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Physical Silver


FCharlie
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As a means to hedge against potential inflation that results from excessive QE and an exponentially growing U.S. national debt, are there any of us here building physical silver positions?

 

My logic here would be that the monies paid for Social Security, Medicaid, Medicare, and any other entitlements currently exceed all tax receipts, the U.S. national debt is currently $16+ Trillion, and if budget projections end up as expected (They usually end up worse than expected), the United States is facing a decade of $1 Trillion deficits. Not sure of the exact statistic, but I think 10,000 baby boomers each day sign up for Social Security. Wow!

 

At some point, the owners of U.S. Treasury securities will not want negative return investments. At some point, we will probably face a currency crisis. When? No idea. This could go on for many more years or we could face a crisis in 2013.

 

Other reasons to own silver:

 

Commodities tend to run in 20 year super cycles. We are only a decade into this one.

 

Industrial demand for silver for solar, cell phones, computers, etc should continue to consume supply. A large amount of silver is consumed and disposed of as opposed to gold, which is mostly used for jewelery and coins and gold is rarely tossed into landfills.

 

Precious metals, even with their decade long bull run, are still mostly unloved. Most people don't own gold or silver, and if masses decided to go in, there's simply not enough size or liquidity for people to own silver. If 200 million people woke up tomorrow decided to buy eight ounces of silver bullion each as a small $250 investment, those 200 million people would overwhelm global production two times over. That's 1.6 billion ounces of demand against 800 million of annual production, but actually against it's more like 8 times the actual amount of silver available for investment since again, most silver is consumed by industry.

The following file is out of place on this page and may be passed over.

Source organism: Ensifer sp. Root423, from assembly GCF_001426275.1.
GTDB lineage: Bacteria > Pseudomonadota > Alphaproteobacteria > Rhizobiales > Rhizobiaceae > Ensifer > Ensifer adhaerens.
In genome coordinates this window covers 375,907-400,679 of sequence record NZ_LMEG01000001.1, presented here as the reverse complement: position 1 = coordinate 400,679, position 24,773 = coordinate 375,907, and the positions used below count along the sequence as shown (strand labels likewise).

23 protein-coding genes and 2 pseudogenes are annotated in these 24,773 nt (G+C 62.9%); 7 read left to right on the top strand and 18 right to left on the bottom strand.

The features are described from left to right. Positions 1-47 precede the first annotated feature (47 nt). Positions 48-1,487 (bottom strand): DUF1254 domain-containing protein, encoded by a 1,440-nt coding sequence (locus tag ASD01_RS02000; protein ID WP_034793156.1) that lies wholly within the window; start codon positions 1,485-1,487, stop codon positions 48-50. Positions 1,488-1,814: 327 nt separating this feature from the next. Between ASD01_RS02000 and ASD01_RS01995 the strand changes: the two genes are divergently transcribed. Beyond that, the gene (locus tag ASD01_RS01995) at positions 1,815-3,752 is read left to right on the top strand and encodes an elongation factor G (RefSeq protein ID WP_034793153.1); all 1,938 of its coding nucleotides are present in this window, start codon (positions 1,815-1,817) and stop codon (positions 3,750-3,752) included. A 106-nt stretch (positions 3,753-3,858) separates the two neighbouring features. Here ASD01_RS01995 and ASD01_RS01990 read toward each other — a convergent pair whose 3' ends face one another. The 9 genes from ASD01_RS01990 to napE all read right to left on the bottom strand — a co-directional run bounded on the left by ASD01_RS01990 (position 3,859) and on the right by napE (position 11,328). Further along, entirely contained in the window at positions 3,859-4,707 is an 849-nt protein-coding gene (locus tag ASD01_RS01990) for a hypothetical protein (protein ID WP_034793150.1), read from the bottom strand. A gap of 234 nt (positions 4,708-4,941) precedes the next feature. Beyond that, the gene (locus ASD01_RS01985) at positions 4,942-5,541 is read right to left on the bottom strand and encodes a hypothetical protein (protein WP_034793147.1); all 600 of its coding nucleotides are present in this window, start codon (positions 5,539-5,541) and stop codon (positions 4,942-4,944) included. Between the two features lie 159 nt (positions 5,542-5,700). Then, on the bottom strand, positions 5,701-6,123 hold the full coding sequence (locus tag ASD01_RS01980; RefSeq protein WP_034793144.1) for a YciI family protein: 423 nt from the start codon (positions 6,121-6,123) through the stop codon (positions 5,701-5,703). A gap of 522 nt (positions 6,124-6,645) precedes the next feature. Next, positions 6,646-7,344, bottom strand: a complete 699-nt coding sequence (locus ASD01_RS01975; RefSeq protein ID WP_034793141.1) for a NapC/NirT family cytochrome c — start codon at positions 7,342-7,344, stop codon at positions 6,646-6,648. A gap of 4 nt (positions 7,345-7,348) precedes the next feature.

Seems like there are a lot of reasons silver can keep rising and not so many reasons that it could fall. The reasons that exist that would hurt silver prices would really boil down to the U.S. government getting it's finances in order, drastically cutting the deficit which would support a strong dollar. Likely?  I think no.

 

Thoughts?

 

 

 

 

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I think hedging inflation is a poor idea, because we need inflation to happen first. Secondly, even if inflation does happen, many things can be inflation hedges, why silver?

 

According to Ray Dalio, gold performs well in deleveragings, is there evidence that silver behaves the same way?

 

You're summarizing a lot of what  mainstream investors say about silver, however it's not in the form of a coherent argument, I think you should sharpen your opinion a little bit and present a case. (No offense btw).

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I recognize there is minimal inflation today.

 

How does the Federal Reserve drain Trillions of liquidity when things turn around? Is it possible to do this without creating a crisis?

 

Who's the bidder for mortgage backed securities with 3% mortgages behind them if the Fed becomes a seller?

 

How many years can the United States run a $1 Trillion deficit without anyone questioning the $US Dollar as a reserve currency?

 

I'm looking for information as opposed to presenting a case for buying silver so feel free to expand on any reasons why it wouldn't work out over a period of say, eight, nine or ten years.

 

 

 

 

 

 

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I recognize there is minimal inflation today.

 

How does the Federal Reserve drain Trillions of liquidity when things turn around? Is it possible to do this without creating a crisis?

 

Who's the bidder for mortgage backed securities with 3% mortgages behind them if the Fed becomes a seller?

 

They can drain liquidity by raising rates, which will in theory not be for a few years.

 

Regarding MBS's, I don't see there being a problem for selling these securities. Many of them are liquid, and you have to keep in mind, they are constantly maturing and being replaced by newly bought securities, and that position can be slowly wound down in a combination of maturation and sales.